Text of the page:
Now what exactly do I mean by that? 

Well, did you see the men’s downhill ski race at the Olympics the other day in Sochi, Russia?  It was incredible!  That was one of the most difficult and treacherous racecourses I’ve ever seen.  Some of the jumps those downhill skiers had to take sent them flying through the air for almost the length of a football field.  And when they landed at speeds of 70 miles an hour—or more!—they sometimes had to make hard turns on the packed snow almost immediately (snow that was more like ice!).

Now, I’m a pretty fair skier, and I rarely fall when I ski—but, in all honesty, I don’t think I’d make it past the first turn of that racecourse!

I’d definitely get to the bottom of the mountain—but probably on a stretcher or in a body bag!

When you ski a steep slope—even on a regular mountain—you have to stay forward on your skis.  If you lose your concentration and start to lean back even a little bit (which is what most people instinctively want to do in a situation like that), you’re gone.  

You can be out of control in a flash.

That’s what was so amazing about these Olympic downhill skiers.  They had to have almost perfect concentration to stay forward on their skis and balanced as they flew down that mountain.

And they had to overcome their human weakness (that natural tendency we human beings have to pull back when there’s a steep drop in front of us).

If one of those skiers had let his guard down for even a millisecond, he not only would have lost his chance to win the gold medal (that’s a given)—he might even have lost his life.

And that is not an exaggeration!

This is analogous to the message Jesus is giving us in this very challenging gospel text, which is most evident in the following verses:

  • “You have heard that it was said to your ancestors, You shall not kill; and whoever kills will be liable to judgment.  But I say to you, whoever is angry with his brother will be liable to judgment . . . “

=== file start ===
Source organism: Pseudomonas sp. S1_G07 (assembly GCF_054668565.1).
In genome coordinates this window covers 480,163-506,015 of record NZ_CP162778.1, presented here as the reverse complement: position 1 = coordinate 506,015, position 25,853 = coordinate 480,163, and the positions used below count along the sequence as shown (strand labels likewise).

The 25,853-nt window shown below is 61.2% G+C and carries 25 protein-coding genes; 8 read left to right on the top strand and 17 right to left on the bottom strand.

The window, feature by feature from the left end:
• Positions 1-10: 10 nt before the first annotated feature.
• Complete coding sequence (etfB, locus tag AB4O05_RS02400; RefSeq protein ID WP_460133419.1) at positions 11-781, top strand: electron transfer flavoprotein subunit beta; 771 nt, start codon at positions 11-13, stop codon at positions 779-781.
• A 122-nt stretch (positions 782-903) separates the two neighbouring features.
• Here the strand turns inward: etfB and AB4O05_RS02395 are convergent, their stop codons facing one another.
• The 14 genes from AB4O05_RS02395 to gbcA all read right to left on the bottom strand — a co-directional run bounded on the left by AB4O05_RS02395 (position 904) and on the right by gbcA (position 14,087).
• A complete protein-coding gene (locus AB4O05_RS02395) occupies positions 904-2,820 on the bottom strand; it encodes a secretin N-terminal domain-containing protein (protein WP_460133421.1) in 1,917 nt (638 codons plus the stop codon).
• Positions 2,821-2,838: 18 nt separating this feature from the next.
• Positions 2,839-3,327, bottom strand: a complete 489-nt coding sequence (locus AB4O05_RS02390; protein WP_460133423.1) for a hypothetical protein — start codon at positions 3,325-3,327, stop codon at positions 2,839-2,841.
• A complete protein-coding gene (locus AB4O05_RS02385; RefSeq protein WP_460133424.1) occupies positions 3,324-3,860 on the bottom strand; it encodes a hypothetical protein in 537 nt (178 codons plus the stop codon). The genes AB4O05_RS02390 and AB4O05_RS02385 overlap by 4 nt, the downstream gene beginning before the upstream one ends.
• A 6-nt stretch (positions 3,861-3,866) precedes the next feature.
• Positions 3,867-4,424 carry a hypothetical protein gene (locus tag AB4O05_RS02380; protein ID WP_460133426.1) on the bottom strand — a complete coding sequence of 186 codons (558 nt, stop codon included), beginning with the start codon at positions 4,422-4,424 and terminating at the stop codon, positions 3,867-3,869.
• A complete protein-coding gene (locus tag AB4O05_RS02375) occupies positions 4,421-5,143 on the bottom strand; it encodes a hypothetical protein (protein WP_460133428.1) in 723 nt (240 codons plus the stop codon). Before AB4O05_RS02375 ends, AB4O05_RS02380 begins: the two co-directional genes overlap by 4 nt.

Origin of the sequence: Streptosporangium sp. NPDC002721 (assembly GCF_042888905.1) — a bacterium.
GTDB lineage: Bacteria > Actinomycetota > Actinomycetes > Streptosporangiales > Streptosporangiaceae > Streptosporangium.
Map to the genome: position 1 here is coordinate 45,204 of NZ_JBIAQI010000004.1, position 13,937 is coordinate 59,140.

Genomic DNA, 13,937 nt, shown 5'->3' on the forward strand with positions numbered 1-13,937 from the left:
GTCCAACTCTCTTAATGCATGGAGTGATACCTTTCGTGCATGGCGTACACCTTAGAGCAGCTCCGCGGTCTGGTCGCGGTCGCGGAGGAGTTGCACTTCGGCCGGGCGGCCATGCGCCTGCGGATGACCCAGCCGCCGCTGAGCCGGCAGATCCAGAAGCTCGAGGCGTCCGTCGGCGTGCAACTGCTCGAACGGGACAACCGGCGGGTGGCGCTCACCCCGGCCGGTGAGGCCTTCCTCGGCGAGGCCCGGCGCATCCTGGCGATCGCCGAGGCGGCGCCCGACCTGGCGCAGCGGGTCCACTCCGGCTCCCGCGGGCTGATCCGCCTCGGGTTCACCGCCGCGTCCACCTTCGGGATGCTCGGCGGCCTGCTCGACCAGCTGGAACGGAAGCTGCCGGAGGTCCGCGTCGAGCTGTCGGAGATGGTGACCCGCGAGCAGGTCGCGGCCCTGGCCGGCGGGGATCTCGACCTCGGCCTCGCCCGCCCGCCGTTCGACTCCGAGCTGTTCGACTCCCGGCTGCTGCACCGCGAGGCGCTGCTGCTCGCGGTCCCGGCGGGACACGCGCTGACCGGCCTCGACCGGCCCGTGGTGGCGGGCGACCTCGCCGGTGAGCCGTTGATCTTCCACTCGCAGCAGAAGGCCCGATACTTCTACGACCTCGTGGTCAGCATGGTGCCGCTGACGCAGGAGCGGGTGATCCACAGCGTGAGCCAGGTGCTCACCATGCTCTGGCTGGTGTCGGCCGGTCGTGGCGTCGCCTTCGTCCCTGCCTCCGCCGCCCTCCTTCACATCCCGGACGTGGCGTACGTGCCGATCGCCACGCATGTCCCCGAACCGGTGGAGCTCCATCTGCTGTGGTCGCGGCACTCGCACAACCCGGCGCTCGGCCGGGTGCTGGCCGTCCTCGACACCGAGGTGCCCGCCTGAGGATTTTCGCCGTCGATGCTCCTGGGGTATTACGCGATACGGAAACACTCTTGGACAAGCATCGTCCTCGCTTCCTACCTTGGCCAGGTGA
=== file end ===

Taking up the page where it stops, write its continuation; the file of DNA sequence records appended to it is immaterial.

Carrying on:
• “You have heard that is was said, You shall not commit adultery.  But I say to you, everyone who looks at a woman with lust has already committed adultery with her in his heart.”
  • “You have heard that it was said to your ancestors, Do not take a false oath, but make good to the Lord all that you vow.  But I say to you do not swear at all . . . let your ‘Yes’ mean ‘Yes,’ and your ‘No’ mean ‘No.’”

Not coincidentally, those very challenging verses come immediately after our Lord says, “I tell you, unless your righteousness surpasses that of the scribes and Pharisees, you will not enter the kingdom of heaven.”

So what is Jesus telling us?  He’s telling us that if we want to get on—and stay on—the road to eternal glory, we need to have an ‘Olympic attitude’ in our spiritual lives.  We can’t ‘let our guards down,’ so to speak, when it comes to things like anger, and impurity and dishonesty.

If we do, we could easily become like a downhill ski racer at the Olympics who gets casual about his run and gives in to the tendency to sit back on his skis.

It can mean death—not physical death, but what’s even worse: spiritual death (which, without repentance, lasts forever!).